Quantcast
Get breaking news alerts via email

Click here to manage your alerts
(FILE - In this Aug. 3, 2012, file photo, United States' Michael Phelps displays his gold medal for the men's 100-meter butterfly swimming final at the Aquatics Centre in the Olympic Park during the 2012 Summer Olympics in London. Phelps is coming out of retirement, the first step toward possibly swimming at the 2016 Rio Olympics. Bob Bowman, the swimmer's longtime coach, told The Associated Press) on Monday, April 14, 2014, that Phelps is entered in three events — the 50- and 100-meter freestyles and the 100 butterfly at his first meet since the 2012 London Games at a meet in Mesa, Ariz., on April 24-26. (AP Photo/Matt Slocum, File)
Don’t expect the same Phelps as he comes out of retirement
First Published Apr 15 2014 10:38 am • Last Updated Apr 16 2014 04:00 pm

Don’t expect the same Michael Phelps in his return to swimming after a nearly two-year retirement.

Even if Phelps’ comeback is a success, it will be different this time around.

Join the Discussion
Post a Comment

No more swimming seven or eight events at the Olympics or world championships. No more grueling individual medleys.

This time, it’s about taking on fewer and shorter races than the 22-time Olympic medalist did in his prime.

At 28, Phelps is far from being too old to dive into the pool. In recent years, swimmers have successfully competed into their 30s and in the case of Dara Torres, who was 41 at her last Olympics in 2008, won medals.

Phelps will compete for the first time since the 2012 London Games at a meet in Mesa, Ariz., on April 24-26.

Bob Bowman, the swimmer’s longtime coach, told The Associated Press on Monday that Phelps is entered in three events — the 50- and 100-meter freestyles and the 100 butterfly.

"I think he’s just going to test the waters a little bit and see how it goes," Bowman said. "I wouldn’t say it’s a full-fledged comeback."

Phelps’ camp is downplaying his return, which had been rumored ever since the most decorated Olympian in history returned to training last fall and re-entered the U.S. drug-testing program. His six-month waiting period to be eligible for competition ended in March.

"Since 2004, there’s been an extraordinary amount of pressure for him to perform a certain way," Torres told the AP. "That’s a great move that they’re downplaying it a little bit. For him, it’s probably just a training meet. He’s probably just trying to get his feel back for races."


story continues below
story continues below

In Mesa, Phelps will swim 100 free and 100 fly preliminaries on the first day. Then, if he qualifies, he’ll decide which race to swim for the evening finals, Bowman said. He’ll swim the 50 free on the second day and might swim the 50 fly "just for fun," the coach added.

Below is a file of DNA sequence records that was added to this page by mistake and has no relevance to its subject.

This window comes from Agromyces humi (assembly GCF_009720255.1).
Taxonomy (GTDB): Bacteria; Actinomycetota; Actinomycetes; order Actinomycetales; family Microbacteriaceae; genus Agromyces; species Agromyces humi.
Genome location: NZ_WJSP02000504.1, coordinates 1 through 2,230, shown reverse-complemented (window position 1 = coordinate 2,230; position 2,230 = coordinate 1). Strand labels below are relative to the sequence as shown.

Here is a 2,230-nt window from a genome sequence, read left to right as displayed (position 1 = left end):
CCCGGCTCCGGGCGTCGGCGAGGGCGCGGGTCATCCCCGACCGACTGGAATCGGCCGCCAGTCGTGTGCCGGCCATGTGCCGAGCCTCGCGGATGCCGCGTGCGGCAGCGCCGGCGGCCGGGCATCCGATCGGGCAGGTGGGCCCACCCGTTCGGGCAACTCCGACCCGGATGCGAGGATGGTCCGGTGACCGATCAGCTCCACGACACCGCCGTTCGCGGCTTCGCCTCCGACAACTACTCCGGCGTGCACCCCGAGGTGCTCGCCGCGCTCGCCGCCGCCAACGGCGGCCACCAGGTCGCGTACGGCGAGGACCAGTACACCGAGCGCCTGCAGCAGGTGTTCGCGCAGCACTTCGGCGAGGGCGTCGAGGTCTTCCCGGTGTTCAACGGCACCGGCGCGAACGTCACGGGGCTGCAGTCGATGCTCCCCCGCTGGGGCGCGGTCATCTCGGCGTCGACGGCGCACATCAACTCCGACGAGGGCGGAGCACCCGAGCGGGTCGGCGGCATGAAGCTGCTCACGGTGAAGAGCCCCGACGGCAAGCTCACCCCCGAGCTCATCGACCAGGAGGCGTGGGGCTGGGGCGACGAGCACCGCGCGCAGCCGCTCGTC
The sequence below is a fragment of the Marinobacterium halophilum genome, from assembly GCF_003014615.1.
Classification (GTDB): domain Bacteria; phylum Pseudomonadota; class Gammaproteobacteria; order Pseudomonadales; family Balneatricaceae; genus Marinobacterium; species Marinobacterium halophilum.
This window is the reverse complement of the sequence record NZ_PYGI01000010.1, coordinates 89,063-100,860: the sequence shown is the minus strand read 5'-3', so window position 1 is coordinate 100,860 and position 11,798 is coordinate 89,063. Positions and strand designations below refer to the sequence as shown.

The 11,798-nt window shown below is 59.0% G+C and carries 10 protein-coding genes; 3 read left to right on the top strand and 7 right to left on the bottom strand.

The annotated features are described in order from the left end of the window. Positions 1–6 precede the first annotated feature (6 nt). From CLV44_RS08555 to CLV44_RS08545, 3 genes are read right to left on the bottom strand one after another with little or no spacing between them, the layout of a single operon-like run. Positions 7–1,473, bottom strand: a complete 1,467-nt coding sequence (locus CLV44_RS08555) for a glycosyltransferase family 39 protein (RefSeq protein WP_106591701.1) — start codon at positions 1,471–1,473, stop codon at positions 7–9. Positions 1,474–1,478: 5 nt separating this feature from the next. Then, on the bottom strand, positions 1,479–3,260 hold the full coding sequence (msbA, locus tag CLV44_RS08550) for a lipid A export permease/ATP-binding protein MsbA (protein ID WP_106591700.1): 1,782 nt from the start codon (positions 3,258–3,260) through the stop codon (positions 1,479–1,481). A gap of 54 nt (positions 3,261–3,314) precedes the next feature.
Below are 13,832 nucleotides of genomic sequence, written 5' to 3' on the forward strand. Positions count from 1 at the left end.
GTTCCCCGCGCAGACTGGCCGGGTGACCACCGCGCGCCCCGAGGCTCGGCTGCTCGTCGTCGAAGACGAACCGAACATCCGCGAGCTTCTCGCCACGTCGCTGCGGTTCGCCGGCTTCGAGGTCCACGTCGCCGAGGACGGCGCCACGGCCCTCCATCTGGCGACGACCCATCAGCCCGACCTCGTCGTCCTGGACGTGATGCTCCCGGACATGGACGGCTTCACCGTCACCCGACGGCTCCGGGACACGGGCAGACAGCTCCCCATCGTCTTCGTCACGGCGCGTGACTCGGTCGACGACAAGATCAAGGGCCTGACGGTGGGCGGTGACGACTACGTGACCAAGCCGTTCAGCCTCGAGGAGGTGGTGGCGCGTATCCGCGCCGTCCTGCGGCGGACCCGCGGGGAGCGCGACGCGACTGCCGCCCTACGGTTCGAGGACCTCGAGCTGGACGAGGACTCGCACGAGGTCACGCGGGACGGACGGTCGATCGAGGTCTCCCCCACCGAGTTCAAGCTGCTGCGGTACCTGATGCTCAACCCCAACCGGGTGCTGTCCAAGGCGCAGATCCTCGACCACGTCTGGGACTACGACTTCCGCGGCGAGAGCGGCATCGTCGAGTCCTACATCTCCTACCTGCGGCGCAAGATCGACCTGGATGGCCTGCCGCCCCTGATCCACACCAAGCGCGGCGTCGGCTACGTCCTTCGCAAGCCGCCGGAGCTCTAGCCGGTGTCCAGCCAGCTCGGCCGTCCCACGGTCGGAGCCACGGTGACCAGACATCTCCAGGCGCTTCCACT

"I bet you’re going to see a little spark in him that you didn’t see in 2012," Torres said. "He’s going to have a lot of fun with it."

No one is confirming Phelps has his eye on a fifth Olympics in 2016. But to resume the grind of training and drug testing, surely the Rio Games are on his radar.

Bowman said Phelps is "pretty far" from being back in top form. He’s been training Monday through Friday with Bowman’s team at the North Baltimore Aquatic Club in his hometown.

"He’s gotten back into good shape since September," the coach said. "He can give a good effort and certainly not be embarrassed. He’s in enough shape to swim competitively."

Phelps is the winningest and most decorated athlete in Olympic history. He captured 18 gold medals and 22 medals overall at the last three Summer Games. He broke Mark Spitz’s record for a single Olympics by winning eight gold medals at Beijing in 2008.

If he comes back and doesn’t dominate, Bowman said it wouldn’t tarnish Phelps’ reputation.

"His legacy is sealed," the coach said.

Olympian Katie Ledecky agreed that Phelps has nothing to lose by diving back in.

"It’s just for his own personal kind of thing," she said. "He’s already done so much. Whether he adds a couple more gold medals or not, what he’s done has been so incredible, whatever he does next should be accepted by all."

Phelps had vowed that he wouldn’t swim into his 30s. Since retiring less than two years ago, he has stayed busy with a chain of swim schools, a foundation focused on water safety and appearances on behalf of his sponsors. He devoted lots of time to golf and participated in a reality show with famed coach Hank Haney.

Next Page >


Copyright 2014 The Salt Lake Tribune. All rights reserved. This material may not be published, broadcast, rewritten or redistributed.

Top Reader Comments Read All Comments Post a Comment
Click here to read all comments   Click here to post a comment


About Reader Comments


Reader comments on sltrib.com are the opinions of the writer, not The Salt Lake Tribune. We will delete comments containing obscenities, personal attacks and inappropriate or offensive remarks. Flagrant or repeat violators will be banned. If you see an objectionable comment, please alert us by clicking the arrow on the upper right side of the comment and selecting "Flag comment as inappropriate". If you've recently registered with Disqus or aren't seeing your comments immediately, you may need to verify your email address. To do so, visit disqus.com/account.
See more about comments here.
Staying Connected
Videos
Jobs
Contests and Promotions
  • Search Obituaries
  • Place an Obituary

  • Search Cars
  • Search Homes
  • Search Jobs
  • Search Marketplace
  • Search Legal Notices

  • Other Services
  • Advertise With Us
  • Subscribe to the Newspaper
  • Access your e-Edition
  • Frequently Asked Questions
  • Contact a newsroom staff member
  • Access the Trib Archives
  • Privacy Policy
  • Missing your paper? Need to place your paper on vacation hold? For this and any other subscription related needs, click here or call 801.204.6100.